have you measured the ID of your clay tiles? how much wiggle room does the current 6" liner have? I think Rockford sells a 6" liner with 1/4" of insulation wrap. If that fits it might be a good compromise?
1/4" wrap doesn't meet code requirements. You need 1/2".
 

john26

Minister of Fire
Oct 27, 2008
781
Wildwood MO
have you measured the ID of your clay tiles? how much wiggle room does the current 6" liner have? I think Rockford sells a 6" liner with 1/4" of insulation wrap. If that fits it might be a good compromise?
That would be very tight I dragged a scrap piece of 6" through my 8x12 first barley fit.
 

TooHotToTouch

New Member
Nov 6, 2021
4
Upstate NY
@tabner It's an exterior chimney with 2 flues both 8x8, the other one for the oil burner. When I used to clean the ceramic flue myself, I used an 8" square brush and it was a tight fit but could be pulled through without too much effort. I'd say the chimney is @ 32 - 35' tall and @ 25' from the thimble to the top. There is a little play in the clean-out door and no doubt cold air is entering from top and bottom, although clearly more so from the top. I think the biggest problem with the creosote build-up was the lack of a T connector to the stove pipe. I doubt there's much wiggle room with the 6" liner in there now but I will see if it moves. Contractor says breaking out the ceramic should give us another 1 1/2" and also that 1/4" or 1/2" insulation wouldn't do much good. Should be an inch, he says.

One concern with breaking out the ceramic is doing damage to the cinder block surrounding it. I'll have to ask him how often he's had to do it.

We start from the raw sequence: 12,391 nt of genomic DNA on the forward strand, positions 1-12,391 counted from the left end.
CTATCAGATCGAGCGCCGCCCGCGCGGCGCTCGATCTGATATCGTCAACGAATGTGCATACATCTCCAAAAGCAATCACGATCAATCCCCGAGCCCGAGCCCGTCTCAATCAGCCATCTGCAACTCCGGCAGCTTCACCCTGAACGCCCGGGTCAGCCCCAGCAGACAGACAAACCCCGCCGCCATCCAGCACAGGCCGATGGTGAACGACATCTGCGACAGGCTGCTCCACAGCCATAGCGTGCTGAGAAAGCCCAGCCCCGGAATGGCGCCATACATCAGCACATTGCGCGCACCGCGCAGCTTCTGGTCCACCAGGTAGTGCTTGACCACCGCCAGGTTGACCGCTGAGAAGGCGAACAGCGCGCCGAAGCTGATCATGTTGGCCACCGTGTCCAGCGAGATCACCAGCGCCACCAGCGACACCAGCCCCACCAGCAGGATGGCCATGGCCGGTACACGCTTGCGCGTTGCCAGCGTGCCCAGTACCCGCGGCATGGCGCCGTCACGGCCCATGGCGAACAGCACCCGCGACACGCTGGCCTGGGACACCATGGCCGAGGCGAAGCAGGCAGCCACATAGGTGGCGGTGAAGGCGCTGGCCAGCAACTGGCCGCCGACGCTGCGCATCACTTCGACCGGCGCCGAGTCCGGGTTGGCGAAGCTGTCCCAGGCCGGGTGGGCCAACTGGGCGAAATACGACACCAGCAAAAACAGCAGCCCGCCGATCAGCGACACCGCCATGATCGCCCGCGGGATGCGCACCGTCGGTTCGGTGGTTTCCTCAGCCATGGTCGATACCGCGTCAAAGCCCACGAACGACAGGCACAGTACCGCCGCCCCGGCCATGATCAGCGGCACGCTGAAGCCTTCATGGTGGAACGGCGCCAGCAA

bholler

Chimney sweep
Staff member
Jan 14, 2014
30,187
central pa
@tabner It's an exterior chimney with 2 flues both 8x8, the other one for the oil burner. When I used to clean the ceramic flue myself, I used an 8" square brush and it was a tight fit but could be pulled through without too much effort. I'd say the chimney is @ 32 - 35' tall and @ 25' from the thimble to the top. There is a little play in the clean-out door and no doubt cold air is entering from top and bottom, although clearly more so from the top. I think the biggest problem with the creosote build-up was the lack of a T connector to the stove pipe. I doubt there's much wiggle room with the 6" liner in there now but I will see if it moves. Contractor says breaking out the ceramic should give us another 1 1/2" and also that 1/4" or 1/2" insulation wouldn't do much good. Should be an inch, he says.

One concern with breaking out the ceramic is doing damage to the cinder block surrounding it. I'll have to ask him how often he's had to do it.
1/4" doesn't meet code requirements.

1/2" is required when clearances are not met by the chimney structure. Not sure what he means it won't do much good.

And I am not aware of any approved 1" liner insulation. I have wrapped then poured insulation though on old chimneys that could use interior stabilization.
 

SpaceBus

Minister of Fire
Nov 18, 2018
7,087
Downeast Maine
Duraliner makes an extra compact rigid 6" liner. I'm going to try and get one down my 8X8 interior clay tile liner. If it doesn't work I have no qualms removing that clay liner.
 

TooHotToTouch

New Member
Nov 6, 2021
4
Upstate NY
1/2" is required when clearances are not met by the chimney structure. Not sure what he means it won't do much good.

And I am not aware of any approved 1" liner insulation. I have wrapped then poured insulation though on old chimneys that could use interior stabilization.
I think he was implying that 1/2" wouldn't keep the liner warm. I think he mentioned wrapping it and then covering it with a sock or something. It wouldn't be 2 separate pieces of stainless steel.
 

bholler

Chimney sweep
Staff member
Jan 14, 2014
30,187
central pa
I think he was implying that 1/2" wouldn't keep the liner warm. I think he mentioned wrapping it and then covering it with a sock or something. It wouldn't be 2 separate pieces of stainless steel.
Yes you wrap it with 1/2" then cover with stainless mesh. That is the recommended and approved method